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From "Steve Scaffidi (JIRA)" <j...@apache.org>
Subject [jira] [Commented] (HADOOP-12217) hashCode in DoubleWritable returns same value for many numbers
Date Sat, 11 Jul 2015 17:45:04 GMT

    [ https://issues.apache.org/jira/browse/HADOOP-12217?page=com.atlassian.jira.plugin.system.issuetabpanels:comment-tabpanel&focusedCommentId=14623500#comment-14623500

Steve Scaffidi commented on HADOOP-12217:

Oh! Also, using Murmur Hash here would not help, since the root of the problem is related
to getting the hashCode of an object representing a number, which should (usually) involve
simply using the number itself - typically a highly performant operation. For numeric types
whose representation is larger than an int (32 bits), a typical solution is to simply "or"
the number by itself, shifted by 32 bits, repeating until you have only 32 bits left, then
return that value.

Luckily this operation is not only extremely cheap to perform, it's already built-in to Java's
Double class, and documented here for those who might need to know how it's done:

As the hashCode method in DoubleWritable currently does, for whole numbers between +/-MAX_INT
(more or less), casting a double's bitwise representation to an int removes almost all of
the significant (in the sense of significant to representing the desired numerical value)
bits! The implementation at the link above does the right thing, and provides far better distribution
for assigning buckets in a HashMap.

I would personally want to find out why fixing hashCode() in Hadoop's DoubleWritable breaks
bucketing in Hive - I have some suspicions as to how that might happen, but I would need more
info about exactly what you found.

> hashCode in DoubleWritable returns same value for many numbers
> --------------------------------------------------------------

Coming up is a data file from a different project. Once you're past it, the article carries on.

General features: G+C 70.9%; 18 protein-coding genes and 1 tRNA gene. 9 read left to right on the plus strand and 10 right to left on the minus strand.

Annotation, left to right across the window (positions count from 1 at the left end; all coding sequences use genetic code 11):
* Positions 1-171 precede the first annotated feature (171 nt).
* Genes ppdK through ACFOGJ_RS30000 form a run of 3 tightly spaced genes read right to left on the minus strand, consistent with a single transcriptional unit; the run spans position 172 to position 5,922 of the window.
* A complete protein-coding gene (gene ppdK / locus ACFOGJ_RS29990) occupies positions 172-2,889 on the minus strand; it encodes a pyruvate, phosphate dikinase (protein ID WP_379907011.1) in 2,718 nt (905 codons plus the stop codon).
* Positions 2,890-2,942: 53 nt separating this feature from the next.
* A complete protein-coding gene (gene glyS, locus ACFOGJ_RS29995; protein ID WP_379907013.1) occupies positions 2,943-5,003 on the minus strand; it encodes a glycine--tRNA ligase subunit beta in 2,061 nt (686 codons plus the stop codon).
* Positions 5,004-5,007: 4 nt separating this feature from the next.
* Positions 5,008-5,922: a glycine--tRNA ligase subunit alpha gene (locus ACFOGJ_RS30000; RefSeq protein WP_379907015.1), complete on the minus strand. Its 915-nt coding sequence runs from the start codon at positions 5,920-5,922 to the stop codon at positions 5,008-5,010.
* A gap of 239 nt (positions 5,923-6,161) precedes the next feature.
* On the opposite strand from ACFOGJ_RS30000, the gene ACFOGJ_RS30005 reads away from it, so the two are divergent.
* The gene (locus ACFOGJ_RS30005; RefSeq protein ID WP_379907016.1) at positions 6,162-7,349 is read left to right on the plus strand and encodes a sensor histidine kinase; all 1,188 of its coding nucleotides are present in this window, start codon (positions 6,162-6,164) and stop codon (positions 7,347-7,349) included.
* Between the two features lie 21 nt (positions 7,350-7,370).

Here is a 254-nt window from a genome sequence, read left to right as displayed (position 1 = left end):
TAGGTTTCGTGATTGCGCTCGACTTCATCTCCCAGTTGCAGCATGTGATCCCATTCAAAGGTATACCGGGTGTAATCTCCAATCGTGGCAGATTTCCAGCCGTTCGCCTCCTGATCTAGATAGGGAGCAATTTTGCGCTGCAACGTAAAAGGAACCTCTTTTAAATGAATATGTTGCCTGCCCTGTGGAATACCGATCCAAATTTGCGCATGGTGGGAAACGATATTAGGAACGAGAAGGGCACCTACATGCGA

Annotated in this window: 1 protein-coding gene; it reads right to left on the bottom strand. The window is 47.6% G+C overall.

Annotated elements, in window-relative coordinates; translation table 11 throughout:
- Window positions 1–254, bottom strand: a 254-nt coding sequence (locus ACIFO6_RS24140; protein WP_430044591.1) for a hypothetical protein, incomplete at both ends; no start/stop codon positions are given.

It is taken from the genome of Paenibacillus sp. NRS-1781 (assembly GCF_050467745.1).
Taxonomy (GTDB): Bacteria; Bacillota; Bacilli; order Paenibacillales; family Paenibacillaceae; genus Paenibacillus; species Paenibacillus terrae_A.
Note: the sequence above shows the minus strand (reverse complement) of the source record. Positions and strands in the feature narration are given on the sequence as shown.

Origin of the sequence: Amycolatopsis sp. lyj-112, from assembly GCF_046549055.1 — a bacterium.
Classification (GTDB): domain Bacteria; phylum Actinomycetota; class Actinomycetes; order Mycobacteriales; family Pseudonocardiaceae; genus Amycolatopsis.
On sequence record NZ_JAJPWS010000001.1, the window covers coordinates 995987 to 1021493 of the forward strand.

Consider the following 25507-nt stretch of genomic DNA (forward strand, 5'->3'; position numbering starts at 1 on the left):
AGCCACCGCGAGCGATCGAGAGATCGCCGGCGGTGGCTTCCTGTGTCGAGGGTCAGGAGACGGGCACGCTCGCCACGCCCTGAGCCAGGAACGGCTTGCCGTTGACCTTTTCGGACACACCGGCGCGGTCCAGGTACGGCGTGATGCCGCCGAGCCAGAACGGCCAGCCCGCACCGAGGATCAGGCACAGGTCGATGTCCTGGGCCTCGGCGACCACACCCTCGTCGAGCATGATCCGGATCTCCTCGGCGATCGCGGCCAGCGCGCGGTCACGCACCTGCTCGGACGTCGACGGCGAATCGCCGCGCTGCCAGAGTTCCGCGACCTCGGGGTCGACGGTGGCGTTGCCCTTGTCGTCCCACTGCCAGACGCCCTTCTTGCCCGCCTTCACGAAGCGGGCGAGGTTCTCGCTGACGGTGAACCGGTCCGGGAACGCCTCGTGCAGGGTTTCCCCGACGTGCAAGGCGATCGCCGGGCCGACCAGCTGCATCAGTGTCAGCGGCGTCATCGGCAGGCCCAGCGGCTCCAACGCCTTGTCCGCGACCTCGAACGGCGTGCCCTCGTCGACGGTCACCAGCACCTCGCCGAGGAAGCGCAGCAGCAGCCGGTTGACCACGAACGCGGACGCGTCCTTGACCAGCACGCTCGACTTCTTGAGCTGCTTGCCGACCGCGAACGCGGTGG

>                 Key: HADOOP-12217
>                 URL: https://issues.apache.org/jira/browse/HADOOP-12217
>             Project: Hadoop Common
>          Issue Type: Bug
>          Components: io
>    Affects Versions: 0.18.0, 0.18.1, 0.18.2, 0.18.3, 0.19.0, 0.19.1, 0.20.0, 0.20.1,
0.20.2,,,, 1.0.0, 1.0.1, 1.0.2, 1.0.3, 1.0.4, 1.1.0, 1.1.1,
1.2.0, 0.21.0, 0.22.0, 0.23.0, 0.23.1, 0.23.3, 2.0.0-alpha, 2.0.1-alpha, 2.0.2-alpha, 0.23.4,
2.0.3-alpha, 0.23.5, 0.23.6, 1.1.2, 0.23.7, 2.1.0-beta, 2.0.4-alpha, 0.23.8, 1.2.1, 2.0.5-alpha,
0.23.9, 0.23.10, 0.23.11, 2.1.1-beta, 2.0.6-alpha, 2.2.0, 2.3.0, 2.4.0, 2.5.0, 2.4.1, 2.5.1,
2.5.2, 2.6.0, 2.7.0, 2.7.1
>            Reporter: Steve Scaffidi
>              Labels: easyfix
> Because DoubleWritable.hashCode() is incorrect, using DoubleWritables as the keys in
a HashMap results in abysmal performance, due to hash code collisions.
> I discovered this when testing the latest version of Hive and certain mapjoin queries
were exceedingly slow.
> Evidently, Hive has its own wrapper/subclass around Hadoop's DoubleWritable that overrode
used to override hashCode() with a correct implementation, but for some reason they recently
removed that code, so it now uses the incorrect hashCode() method inherited from Hadoop's
> It appears that this bug has been there since DoubleWritable was created(wow!) so I can
understand if fixing it is impractical due to the possibility of breaking things down-stream,
but I can't think of anything that *should* break, off the top of my head.
> Searching JIRA, I found several related tickets, which may be useful for some historical
perspective: HADOOP-3061, HADOOP-3243, HIVE-511, HIVE-1629, HIVE-7041

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